On 28 July a ceremony was held at the Senoko plant in Singapore to mark handover of the second of three combined cycle plants being constructed in the course of the Stage 1 repowering project. Modern Power Systems was there.


The formal handover by Alstom to Senoko Power of the CCP4 360 MW combined cycle unit was a key milestone for both parties. For Alstom it is a mark of the progress it has made in restoring confidence in its GT24/26 gas turbine technology. For Senoko Power it represents the completion of a further major step towards what president and CEO Roy Adair called “overhauling the business base” of the company, particularly in conjunction with its receipt of ISO 14001 environmental management accreditation – also celebrated on the same day.

Benefits of repowering

CCP4, which was handed over well ahead of the contractual date of September 2004, is the second combined cycle unit to be completed as part of the programme to repower the Senoko Stage 1 power plant, which originally consisted of three 120 MWe oil fired units, commissioned in 1976.

The end result of the repowering project will be 1080 MWe of new natural gas fired combined cycle capacity at Senoko, with an efficiency of about 50% (HCV) compared with 36% for the old oil-fired units. (This 1080 MWe is in addition to five 250 MWe oil/gas steam turbine plants at the site commissioned over 1978-83 (the first two comprising Stage 2 of the station and the subsequent three Stage 3) plus a Siemens V94.2 based 2×425 MWe combined cycle plant (completed in 1994) – amounting to an eventual total installed capacity of 3180 MWe.)

CCP4, like CCP3 (handed over February 2002) and CCP5 (due for handover December 2004, three months ahead of schedule), consists of a GT26B gas turbine exhausting into a CMI vertical heat recovery steam generator (triple pressure with reheat). Steam from the HRSG drives a steam turbine retained from the original plant, with the same bearings and foundations. But the steam turbine has been very extensively upgraded, with new rows of blades skilfully added to accommodate the greater steam flow, with no increase in length. Also retained from the old plant is the condenser, which was retubed a few years ago (with titanium substituted for the original cupro-nickel) and has sufficient margin to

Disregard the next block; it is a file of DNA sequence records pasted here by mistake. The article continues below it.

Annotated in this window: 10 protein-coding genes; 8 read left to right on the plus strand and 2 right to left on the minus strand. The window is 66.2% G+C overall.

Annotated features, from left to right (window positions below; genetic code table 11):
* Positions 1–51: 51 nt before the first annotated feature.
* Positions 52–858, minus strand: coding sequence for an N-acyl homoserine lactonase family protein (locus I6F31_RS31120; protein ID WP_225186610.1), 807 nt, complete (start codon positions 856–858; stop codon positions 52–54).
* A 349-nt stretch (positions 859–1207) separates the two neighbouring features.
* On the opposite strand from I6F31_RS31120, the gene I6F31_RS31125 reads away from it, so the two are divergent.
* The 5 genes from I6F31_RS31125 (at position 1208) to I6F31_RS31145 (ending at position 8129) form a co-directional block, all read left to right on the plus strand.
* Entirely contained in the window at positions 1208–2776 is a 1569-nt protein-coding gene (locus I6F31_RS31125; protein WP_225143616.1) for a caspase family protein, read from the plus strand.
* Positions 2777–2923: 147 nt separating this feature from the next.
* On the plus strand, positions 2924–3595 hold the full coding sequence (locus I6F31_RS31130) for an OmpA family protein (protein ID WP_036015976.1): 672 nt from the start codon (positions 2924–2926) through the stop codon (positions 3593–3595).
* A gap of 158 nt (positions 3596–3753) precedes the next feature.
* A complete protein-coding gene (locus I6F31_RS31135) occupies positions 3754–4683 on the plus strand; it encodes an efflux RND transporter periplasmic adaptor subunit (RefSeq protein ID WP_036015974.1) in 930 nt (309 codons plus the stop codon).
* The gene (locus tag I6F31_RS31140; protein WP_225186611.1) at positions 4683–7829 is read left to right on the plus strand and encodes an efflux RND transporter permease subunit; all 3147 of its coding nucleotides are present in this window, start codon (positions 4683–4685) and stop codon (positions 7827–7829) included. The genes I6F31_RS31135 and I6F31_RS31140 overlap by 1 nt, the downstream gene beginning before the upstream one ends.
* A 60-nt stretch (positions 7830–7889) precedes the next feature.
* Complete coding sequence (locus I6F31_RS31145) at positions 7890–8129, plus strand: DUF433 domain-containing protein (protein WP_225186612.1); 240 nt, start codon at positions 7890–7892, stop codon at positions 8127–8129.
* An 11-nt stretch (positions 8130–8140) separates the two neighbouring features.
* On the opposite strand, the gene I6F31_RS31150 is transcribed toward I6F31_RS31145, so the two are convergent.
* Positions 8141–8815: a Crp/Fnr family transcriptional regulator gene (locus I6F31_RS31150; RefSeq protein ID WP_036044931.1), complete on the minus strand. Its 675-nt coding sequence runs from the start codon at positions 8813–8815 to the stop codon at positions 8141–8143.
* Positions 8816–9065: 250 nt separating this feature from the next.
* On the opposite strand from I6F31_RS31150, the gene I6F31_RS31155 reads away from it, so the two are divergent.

accommodate the significantly increased cooling water flow rate. A good deal of the existing civil structures are also re-used.

The cost of the repowering, which adds a total of 720 MWe, is put at S$600 million (about US$350 million), while the benefits, in addition to the higher efficiency already mentioned, include: substantial cost savings relative to new build; reduced NOx; faster start up (from standstill to full load in 3 hours instead of the 9 needed for the old plant; greater automation, with no increase in manpower and a tripling in productivity in terms of electricity output per man; effective use of land; and increased fuel flexibility, with the ability to use gas from either Malaysia (Petronas) or Indonesia (South Sumatra).

The prudence of this dual gas supply strategy was amply demonstrated during the 29 June Singapore blackout, when Senoko was unruffled by loss of the West Natuna gas supply, and in fact able to respond by increasing its generation to 50.5% of Singapore’s total load.

Senoko Power, which Roy Adair described as “lean, keen and green”, aspires to be, in his words, “a genuine triple bottom line company”, the three prongs being finance, environment and community, and the repowering project is seen as very much a part of that underlying strategy, positioning the company well to be a key player in the Singaporean electricity market.

Another goal is for Senoko Power to become self sufficient in water supply, an issue of no small importance in Singapore. The company has recently moved further towards this objective with installation of a 2400 m3/d desalination facility at the power station.

Satisfied customer